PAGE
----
/

/

usr

export

via NFS

local

local

mount point for serv1:/export/local

bin

lib

share

naming and directory services
Naming and Directory Services
  • Original UNIX naming system stores info in /etc
    • Does not scale well for large network
  • Network naming services
    • Information stored centrally (client-server model)
    • Usernames, passwords, hostnames/IP addr, etc.
    • Binds names to objects
    • Resolves names to objects
      • e.g. www.cs.nyu.edu is 128.122.80.245
    • DNS, NIS, LDAP
domain name system
Domain Name System
  • Distributed, replicated service for translating hostnames to IP addresses
  • Namespace divided into hierarchy of domains
  • Each DNS domain supported by 2 or more name servers
dns namespace
DNS Namespace

root

gov

com

org

edu

nyu

usc

dns client
DNS Client
  • The resolver (e.g. gethostbyname()) on the client queries the name server
  • DNS servers in /etc/resolv.conf, e.g.

nameserver 128.122.128.2

  • Query DNS server interactively with nslookup or dig
network information service
Network Information Service
  • Developed by Sun Microsystems - originally Yellow Pages (yp)
  • Stores network, hostnames-addresses, users, and network services info in NIS maps
    • e.g. passwd.byname, passwd.byuid, hosts.byname, ethers.byaddr, netgroup, etc.
  • Client-server model
  • Servers are replicated (master/slave)
  • NIS+ — similar to NIS, but more features and more secure
slide37
LDAP
  • Lightweight Directory Access Protocol
  • Specialized database optimized for reading and searching
  • What can be stored in LDAP?
    • Passwords, phone numbers, date-of-birth, jpeg photos,
  • Client-server model (again)
  • LDAP directory service is global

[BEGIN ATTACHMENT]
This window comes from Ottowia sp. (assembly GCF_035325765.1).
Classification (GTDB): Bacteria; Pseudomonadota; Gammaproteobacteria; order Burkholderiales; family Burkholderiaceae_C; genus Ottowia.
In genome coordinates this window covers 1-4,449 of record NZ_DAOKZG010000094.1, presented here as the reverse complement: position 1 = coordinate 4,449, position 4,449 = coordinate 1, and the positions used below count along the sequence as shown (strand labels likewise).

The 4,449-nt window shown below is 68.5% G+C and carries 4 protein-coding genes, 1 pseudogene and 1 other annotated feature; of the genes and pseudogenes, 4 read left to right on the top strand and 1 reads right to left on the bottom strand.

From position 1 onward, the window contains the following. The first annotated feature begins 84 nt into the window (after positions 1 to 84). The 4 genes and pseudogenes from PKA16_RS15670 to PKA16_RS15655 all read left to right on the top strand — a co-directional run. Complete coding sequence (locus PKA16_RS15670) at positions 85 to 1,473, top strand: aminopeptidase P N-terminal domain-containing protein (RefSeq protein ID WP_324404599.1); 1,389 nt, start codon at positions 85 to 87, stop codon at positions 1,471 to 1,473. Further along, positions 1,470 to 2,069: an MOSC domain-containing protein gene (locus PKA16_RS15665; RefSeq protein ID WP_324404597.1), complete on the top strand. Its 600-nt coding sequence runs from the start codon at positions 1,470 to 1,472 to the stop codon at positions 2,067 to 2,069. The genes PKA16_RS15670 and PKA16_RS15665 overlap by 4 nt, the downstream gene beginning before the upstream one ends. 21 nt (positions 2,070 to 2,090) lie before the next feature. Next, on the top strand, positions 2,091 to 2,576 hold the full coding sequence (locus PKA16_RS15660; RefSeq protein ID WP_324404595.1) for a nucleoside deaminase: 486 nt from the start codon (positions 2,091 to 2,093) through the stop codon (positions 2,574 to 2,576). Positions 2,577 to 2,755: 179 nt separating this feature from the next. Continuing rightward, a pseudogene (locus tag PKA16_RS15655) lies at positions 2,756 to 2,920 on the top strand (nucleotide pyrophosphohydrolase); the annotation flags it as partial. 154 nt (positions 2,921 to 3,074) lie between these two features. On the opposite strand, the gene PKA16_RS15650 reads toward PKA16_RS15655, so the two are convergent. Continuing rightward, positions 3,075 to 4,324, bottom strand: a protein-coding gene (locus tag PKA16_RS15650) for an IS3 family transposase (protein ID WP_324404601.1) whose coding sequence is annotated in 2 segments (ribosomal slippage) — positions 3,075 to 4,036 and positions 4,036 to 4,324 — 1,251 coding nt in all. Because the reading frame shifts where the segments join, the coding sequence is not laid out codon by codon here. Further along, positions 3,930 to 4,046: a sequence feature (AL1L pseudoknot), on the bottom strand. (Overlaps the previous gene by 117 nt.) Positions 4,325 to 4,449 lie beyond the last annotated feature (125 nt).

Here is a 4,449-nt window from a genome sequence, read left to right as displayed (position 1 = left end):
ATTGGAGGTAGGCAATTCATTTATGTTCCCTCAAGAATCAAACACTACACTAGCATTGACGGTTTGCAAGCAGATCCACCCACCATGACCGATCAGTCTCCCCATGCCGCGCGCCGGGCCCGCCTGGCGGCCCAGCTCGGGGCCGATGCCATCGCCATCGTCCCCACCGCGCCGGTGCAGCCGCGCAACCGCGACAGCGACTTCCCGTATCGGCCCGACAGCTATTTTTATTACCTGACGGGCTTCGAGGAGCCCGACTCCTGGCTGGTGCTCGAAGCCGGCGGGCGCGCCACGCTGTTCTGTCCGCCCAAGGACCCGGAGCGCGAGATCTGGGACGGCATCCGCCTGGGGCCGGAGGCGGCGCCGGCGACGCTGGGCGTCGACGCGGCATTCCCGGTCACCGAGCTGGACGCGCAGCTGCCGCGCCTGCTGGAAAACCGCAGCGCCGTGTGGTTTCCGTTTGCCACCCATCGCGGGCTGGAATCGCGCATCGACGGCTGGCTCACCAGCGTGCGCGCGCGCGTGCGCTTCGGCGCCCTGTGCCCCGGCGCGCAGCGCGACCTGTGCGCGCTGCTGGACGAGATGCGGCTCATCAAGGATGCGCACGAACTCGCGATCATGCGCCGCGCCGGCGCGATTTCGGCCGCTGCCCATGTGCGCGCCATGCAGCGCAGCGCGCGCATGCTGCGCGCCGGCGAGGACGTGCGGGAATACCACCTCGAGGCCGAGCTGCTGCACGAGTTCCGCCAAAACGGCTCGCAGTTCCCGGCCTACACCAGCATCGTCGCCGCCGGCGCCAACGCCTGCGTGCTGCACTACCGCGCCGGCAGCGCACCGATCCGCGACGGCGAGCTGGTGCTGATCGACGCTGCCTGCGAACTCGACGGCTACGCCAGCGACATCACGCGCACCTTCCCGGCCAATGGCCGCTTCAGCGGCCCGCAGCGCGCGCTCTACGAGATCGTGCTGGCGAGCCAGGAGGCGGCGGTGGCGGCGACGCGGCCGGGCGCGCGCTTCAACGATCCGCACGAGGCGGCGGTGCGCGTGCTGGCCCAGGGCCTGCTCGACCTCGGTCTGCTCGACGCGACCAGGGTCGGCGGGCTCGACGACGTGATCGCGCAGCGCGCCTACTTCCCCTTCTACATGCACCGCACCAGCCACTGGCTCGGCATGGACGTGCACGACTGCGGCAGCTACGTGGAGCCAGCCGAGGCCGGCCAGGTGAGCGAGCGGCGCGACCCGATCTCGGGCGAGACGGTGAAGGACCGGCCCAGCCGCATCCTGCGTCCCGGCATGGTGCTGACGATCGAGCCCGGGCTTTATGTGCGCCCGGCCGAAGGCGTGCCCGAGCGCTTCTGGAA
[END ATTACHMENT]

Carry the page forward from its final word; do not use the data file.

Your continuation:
• OpenLDAP is an open source implementation
ldap information model
LDAP Information Model
  • A LDAP entry is a collection of attributes with a unique Distinguished Name (DN)

uid=jane,ou=People,dc=cims,dc=nyu,dc=edu

  • Each attribute has a type and one or more values

telephoneNumber: 212-995-1234

  • The values of the objectClass attributes decide what attributes are required/allowed

objectClass: posixAccount

  • objectClasses are defined in schema
directory information tree
Directory Information Tree
  • Entries are arranged in a hierarchical structure

dc=com

dc=edu

dc=nyu

organization

dc=cims

ou=People

ou=Hosts

organizational unit

uid=jane

person

accessing ldap
Accessing LDAP
  • Add, modify, and delete entries with ldapadd, ldapmodify, and ldapdelete
  • Search the LDAP database with ldapsearch
    • Bind as some DN or anonymously

ldapsearch -D “cn=Directory Manager” -h ldaphost -b “dc=cims,dc=nyu,dc=edu” “uidNumber=9876” gecos

  • Access to information is controlled by an access control list, e.g. password hashes are not available through anonymous bind
name service switch
Name Service Switch
  • Controls how a machine obtains network information, such as passwd, group, aliases, hosts, netmasks, etc.